But I thought you liked that
So you think you know your people? We did, too. For ever and ever, my family – mom, dad, sister, me – knew that my sister was strange because she didn’t like raspberries. The rest of us loved raspberries. Or so we thought.
Summer vacations always had us raspberry hunting: beautiful trays of them in Seattle’s Pike Place Market, fragrant framboises in France. We would swoon, and then we would tease my sister … because she didn’t like raspberries. How weird.
Then, maybe two years ago, someone unearthed the truth: My father has never liked raspberries. What? My sister’s disdain for raspberries was part of our family story. Suddenly nothing made sense. Except to my sister, who felt rightfully vindicated from years of raspberry abuse.
Buzz editor Joni Hoffman tells a similar story. She’s been married to her husband Michael for 33 years this month. But it was just this summer that Michael realized Joni doesn’t like iced tea.
“How could he not know, I’ve never ordered iced tea in my life,” Joni wonders. “We were walking one night, and Michael was talking about something he read about things people hate that everyone else loves. I said, ‘You know mine,’ and he said, ‘No, not really.’ So I said iced tea, and he said, ‘What are you talking about?’ I never order one, but he never noticed. He never knew.”
Lana Rigsby, founder of the design firm Rigsby Hull, thought she was helping an elderly uncle – until he died and she found out the truth. “When my darling great-uncle Earl was in his last year, it tortured my grandmother that his appetite for her home cooking had waned,” Lana says.
“I brought him a jar of La Madeleine tomato bisque one day, and he suddenly brightened, ate it all, and insisted that he could live happily on that soup alone for the rest of his life. For months I drove two and a half hours – one way! – to bring him soup and sit with him while he ate lunch, always leaving a few jars for later. After he died, we discovered 27 jars of soup hidden behind the stacks of paper bags in the pantry.”
Tina Pyne, who is the ultimate Southern hostess, describes her mother in the same way. She says that was the reason her mother was so polite when receiving a less-than-appealing gift. “My father smelled a perfume on a lady that worked at the bank, and he bought it for my mother,” she says. “My mother thanked him profusely, but it stunk to high heaven. The next Christmas, he bought her a giant bottle of it. She finally told him, ‘Honey this stuff smells so bad.’”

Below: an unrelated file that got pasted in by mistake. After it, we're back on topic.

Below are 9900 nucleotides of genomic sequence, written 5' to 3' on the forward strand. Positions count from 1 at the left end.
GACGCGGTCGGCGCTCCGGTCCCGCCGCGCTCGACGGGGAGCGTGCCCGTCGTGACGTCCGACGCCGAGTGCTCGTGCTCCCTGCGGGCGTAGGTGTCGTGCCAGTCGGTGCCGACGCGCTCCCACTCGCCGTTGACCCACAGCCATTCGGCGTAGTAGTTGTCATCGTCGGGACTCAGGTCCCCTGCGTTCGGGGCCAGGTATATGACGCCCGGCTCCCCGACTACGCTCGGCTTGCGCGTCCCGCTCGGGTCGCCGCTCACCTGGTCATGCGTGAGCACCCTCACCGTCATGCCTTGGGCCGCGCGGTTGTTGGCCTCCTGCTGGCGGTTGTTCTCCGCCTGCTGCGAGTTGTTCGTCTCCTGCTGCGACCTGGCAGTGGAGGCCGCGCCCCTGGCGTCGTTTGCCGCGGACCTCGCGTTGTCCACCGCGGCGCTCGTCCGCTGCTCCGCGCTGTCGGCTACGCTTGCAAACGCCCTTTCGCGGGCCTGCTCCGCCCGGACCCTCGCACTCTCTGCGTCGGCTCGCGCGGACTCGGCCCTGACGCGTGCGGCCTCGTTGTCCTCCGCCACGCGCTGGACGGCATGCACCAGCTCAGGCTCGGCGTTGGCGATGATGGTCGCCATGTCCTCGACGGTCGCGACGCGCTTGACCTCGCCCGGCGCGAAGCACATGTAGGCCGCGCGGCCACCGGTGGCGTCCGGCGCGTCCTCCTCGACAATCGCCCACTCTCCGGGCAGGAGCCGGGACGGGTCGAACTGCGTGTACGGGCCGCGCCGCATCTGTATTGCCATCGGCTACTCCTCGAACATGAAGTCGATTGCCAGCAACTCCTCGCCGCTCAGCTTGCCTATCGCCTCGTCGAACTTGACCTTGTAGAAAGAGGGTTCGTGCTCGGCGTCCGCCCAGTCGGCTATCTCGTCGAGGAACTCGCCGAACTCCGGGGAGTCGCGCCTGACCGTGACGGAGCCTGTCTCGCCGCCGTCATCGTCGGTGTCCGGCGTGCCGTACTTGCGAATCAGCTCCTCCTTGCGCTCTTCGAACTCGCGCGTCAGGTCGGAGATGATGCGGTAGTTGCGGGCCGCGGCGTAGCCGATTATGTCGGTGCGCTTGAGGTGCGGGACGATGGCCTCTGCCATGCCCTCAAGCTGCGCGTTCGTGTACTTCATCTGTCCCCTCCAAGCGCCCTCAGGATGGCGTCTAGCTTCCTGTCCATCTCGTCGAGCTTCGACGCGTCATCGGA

Something similar happened in her own marriage. “Every Christmas my husband went to Williams Sonoma and got me peppermint bark,” Tina says. “I hate peppermint bark. It was eight years later when he was eating the bark, which he ate every year, he tried to give me a piece and finally realized I didn’t like it.”
Anita Gaylor’s truth came out a little more quickly with her husband. The owner of the boutique Cottage 288 says, “Stuart and I were first married and had just built a house. Stuart felt like he needed to buy me jewelry. It was a birthday, and he surprised me. First of all, I hate surprises, but I was like, ‘Okay let’s be nice.’
“So I opened this gift, and it was a cocktail ring. Very modern. Oh my gosh, it was so ugly. I tried and tried, but I just couldn’t wear it. So a couple weeks later, I go to him, and I’m like, ‘We built this house, you don’t need to buy me jewelry right now, just take the ring back, and we’ll get something later.’ So I talk him into it, and he takes the ring back. Nine months later, we have an anniversary, and he gives me this box. I knew exactly what it was. He loved the ring so much he had been saving it to give it to me. Finally my true self showed through, and I said, ‘Stuart, I hate this ring. I will never wear this ring.’ And then he was like, ‘But you said you loved it!’ He so fell for my fake I loved it. So I told him: ‘I lied. I lied, I lied.’ He’s never surprised me with jewelry again. If we get anything, we go together. It’s so much better.”
The moral of these stories? Looks like honesty is the best policy after all.
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